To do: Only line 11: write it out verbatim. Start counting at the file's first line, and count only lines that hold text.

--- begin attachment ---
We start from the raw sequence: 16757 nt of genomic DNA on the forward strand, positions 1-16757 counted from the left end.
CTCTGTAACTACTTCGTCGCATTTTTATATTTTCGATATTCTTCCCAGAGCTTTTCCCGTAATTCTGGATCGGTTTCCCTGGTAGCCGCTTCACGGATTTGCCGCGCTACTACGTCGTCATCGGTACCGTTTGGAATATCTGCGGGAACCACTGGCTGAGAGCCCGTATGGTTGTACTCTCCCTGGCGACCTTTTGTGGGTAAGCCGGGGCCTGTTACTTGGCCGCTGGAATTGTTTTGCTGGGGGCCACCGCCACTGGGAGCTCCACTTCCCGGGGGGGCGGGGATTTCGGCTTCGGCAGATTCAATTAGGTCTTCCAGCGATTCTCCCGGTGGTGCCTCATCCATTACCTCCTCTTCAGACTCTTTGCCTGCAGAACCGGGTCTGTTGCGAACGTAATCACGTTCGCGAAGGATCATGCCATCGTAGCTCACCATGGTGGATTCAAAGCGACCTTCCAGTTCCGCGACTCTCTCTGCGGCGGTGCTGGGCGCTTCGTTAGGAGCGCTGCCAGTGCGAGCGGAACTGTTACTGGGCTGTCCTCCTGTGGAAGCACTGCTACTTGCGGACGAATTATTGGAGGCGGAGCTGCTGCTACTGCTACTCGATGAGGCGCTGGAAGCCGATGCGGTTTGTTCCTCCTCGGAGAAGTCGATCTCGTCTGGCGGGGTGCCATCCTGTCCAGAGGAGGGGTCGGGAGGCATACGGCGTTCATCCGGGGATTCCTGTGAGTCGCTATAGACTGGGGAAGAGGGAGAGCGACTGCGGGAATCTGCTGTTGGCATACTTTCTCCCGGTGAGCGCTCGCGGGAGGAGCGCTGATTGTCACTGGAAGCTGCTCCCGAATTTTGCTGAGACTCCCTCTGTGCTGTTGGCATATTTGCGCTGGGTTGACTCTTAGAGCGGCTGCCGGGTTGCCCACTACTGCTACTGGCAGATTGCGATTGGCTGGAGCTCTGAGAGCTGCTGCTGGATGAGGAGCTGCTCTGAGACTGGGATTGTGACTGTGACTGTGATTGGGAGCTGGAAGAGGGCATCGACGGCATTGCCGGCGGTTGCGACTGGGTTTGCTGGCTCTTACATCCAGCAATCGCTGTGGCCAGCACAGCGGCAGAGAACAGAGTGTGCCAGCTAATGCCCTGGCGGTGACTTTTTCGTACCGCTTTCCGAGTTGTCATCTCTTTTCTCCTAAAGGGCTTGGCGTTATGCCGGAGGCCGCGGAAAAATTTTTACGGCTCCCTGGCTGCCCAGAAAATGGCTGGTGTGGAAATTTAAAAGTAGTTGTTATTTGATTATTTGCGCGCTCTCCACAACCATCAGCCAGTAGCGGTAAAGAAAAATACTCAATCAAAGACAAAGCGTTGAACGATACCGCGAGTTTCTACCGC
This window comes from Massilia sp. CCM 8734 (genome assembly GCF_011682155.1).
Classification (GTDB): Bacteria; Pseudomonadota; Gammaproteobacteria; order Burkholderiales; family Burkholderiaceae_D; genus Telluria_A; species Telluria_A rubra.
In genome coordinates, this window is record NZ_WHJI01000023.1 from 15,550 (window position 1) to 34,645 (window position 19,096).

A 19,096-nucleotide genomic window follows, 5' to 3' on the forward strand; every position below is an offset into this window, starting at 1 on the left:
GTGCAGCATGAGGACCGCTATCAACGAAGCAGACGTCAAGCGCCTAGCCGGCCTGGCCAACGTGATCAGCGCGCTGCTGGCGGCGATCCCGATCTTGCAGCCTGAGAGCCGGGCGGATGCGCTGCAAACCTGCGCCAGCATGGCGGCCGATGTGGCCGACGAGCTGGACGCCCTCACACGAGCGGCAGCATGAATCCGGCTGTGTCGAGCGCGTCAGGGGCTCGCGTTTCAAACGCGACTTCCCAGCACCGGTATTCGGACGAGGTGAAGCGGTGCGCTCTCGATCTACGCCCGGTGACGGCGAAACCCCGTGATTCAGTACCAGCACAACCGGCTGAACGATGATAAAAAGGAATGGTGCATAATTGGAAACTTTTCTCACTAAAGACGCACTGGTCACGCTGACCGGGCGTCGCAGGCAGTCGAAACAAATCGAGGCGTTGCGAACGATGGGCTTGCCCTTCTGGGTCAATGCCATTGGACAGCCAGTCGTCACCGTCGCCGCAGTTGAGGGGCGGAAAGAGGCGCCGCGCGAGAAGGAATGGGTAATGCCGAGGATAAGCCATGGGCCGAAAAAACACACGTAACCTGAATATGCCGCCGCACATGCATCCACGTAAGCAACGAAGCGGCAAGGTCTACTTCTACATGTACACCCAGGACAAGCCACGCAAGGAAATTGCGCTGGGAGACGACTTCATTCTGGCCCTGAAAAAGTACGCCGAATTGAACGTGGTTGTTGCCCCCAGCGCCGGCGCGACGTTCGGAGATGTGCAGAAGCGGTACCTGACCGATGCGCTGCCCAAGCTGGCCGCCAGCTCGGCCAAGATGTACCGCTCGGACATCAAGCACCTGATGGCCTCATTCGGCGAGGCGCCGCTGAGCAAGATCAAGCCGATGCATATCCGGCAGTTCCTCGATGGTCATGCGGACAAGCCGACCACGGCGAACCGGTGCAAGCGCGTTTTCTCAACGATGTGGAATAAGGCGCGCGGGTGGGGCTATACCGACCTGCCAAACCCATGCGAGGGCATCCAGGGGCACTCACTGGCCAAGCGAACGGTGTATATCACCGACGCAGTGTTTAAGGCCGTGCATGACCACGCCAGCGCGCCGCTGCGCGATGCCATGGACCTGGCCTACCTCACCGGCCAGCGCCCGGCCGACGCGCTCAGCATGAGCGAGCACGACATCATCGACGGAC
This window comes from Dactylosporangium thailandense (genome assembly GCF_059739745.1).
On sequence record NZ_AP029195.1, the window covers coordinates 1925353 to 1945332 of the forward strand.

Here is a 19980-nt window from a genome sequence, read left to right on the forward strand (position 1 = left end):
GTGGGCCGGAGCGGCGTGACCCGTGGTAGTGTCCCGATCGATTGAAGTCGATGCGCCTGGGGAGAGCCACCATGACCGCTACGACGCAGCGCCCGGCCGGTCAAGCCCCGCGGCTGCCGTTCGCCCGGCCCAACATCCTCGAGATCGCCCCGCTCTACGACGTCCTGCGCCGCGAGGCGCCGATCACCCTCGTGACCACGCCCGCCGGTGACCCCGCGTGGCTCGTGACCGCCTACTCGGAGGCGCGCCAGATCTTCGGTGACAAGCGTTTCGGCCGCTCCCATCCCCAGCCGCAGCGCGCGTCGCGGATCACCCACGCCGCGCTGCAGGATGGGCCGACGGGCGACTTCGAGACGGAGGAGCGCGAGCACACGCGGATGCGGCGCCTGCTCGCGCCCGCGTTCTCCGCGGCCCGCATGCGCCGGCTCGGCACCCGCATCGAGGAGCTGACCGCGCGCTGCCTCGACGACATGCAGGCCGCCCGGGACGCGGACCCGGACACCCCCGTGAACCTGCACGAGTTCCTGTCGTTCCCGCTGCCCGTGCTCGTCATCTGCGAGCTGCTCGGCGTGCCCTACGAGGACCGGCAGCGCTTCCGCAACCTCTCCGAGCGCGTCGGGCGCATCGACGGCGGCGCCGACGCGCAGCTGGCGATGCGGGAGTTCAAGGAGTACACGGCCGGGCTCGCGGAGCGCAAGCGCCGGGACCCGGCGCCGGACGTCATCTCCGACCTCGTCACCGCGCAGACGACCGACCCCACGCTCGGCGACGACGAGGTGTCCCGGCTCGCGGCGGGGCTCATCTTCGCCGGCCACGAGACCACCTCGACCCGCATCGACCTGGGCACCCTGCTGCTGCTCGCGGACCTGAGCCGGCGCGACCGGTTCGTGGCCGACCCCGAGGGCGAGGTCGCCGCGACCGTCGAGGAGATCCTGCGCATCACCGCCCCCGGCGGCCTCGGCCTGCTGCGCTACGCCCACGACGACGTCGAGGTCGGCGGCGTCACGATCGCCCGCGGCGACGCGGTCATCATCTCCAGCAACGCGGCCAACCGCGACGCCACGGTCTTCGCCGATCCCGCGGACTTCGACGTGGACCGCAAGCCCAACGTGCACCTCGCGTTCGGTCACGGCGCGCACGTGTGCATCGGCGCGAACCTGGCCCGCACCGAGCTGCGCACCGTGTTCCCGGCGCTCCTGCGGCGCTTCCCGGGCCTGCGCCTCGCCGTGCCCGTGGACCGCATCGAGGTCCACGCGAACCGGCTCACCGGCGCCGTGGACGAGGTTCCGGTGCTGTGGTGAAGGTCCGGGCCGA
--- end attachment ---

GTGGGCCGGAGCGGCGTGACCCGTGGTAGTGTCCCGATCGATTGAAGTCGATGCGCCTGGGGAGAGCCACCATGACCGCTACGACGCAGCGCCCGGCCGGTCAAGCCCCGCGGCTGCCGTTCGCCCGGCCCAACATCCTCGAGATCGCCCCGCTCTACGACGTCCTGCGCCGCGAGGCGCCGATCACCCTCGTGACCACGCCCGCCGGTGACCCCGCGTGGCTCGTGACCGCCTACTCGGAGGCGCGCCAGATCTTCGGTGACAAGCGTTTCGGCCGCTCCCATCCCCAGCCGCAGCGCGCGTCGCGGATCACCCACGCCGCGCTGCAGGATGGGCCGACGGGCGACTTCGAGACGGAGGAGCGCGAGCACACGCGGATGCGGCGCCTGCTCGCGCCCGCGTTCTCCGCGGCCCGCATGCGCCGGCTCGGCACCCGCATCGAGGAGCTGACCGCGCGCTGCCTCGACGACATGCAGGCCGCCCGGGACGCGGACCCGGACACCCCCGTGAACCTGCACGAGTTCCTGTCGTTCCCGCTGCCCGTGCTCGTCATCTGCGAGCTGCTCGGCGTGCCCTACGAGGACCGGCAGCGCTTCCGCAACCTCTCCGAGCGCGTCGGGCGCATCGACGGCGGCGCCGACGCGCAGCTGGCGATGCGGGAGTTCAAGGAGTACACGGCCGGGCTCGCGGAGCGCAAGCGCCGGGACCCGGCGCCGGACGTCATCTCCGACCTCGTCACCGCGCAGACGACCGACCCCACGCTCGGCGACGACGAGGTGTCCCGGCTCGCGGCGGGGCTCATCTTCGCCGGCCACGAGACCACCTCGACCCGCATCGACCTGGGCACCCTGCTGCTGCTCGCGGACCTGAGCCGGCGCGACCGGTTCGTGGCCGACCCCGAGGGCGAGGTCGCCGCGACCGTCGAGGAGATCCTGCGCATCACCGCCCCCGGCGGCCTCGGCCTGCTGCGCTACGCCCACGACGACGTCGAGGTCGGCGGCGTCACGATCGCCCGCGGCGACGCGGTCATCATCTCCAGCAACGCGGCCAACCGCGACGCCACGGTCTTCGCCGATCCCGCGGACTTCGACGTGGACCGCAAGCCCAACGTGCACCTCGCGTTCGGTCACGGCGCGCACGTGTGCATCGGCGCGAACCTGGCCCGCACCGAGCTGCGCACCGTGTTCCCGGCGCTCCTGCGGCGCTTCCCGGGCCTGCGCCTCGCCGTGCCCGTGGACCGCATCGAGGTCCACGCGAACCGGCTCACCGGCGCCGTGGACGAGGTTCCGGTGCTGTGGTGAAGGTCCGGGCCGA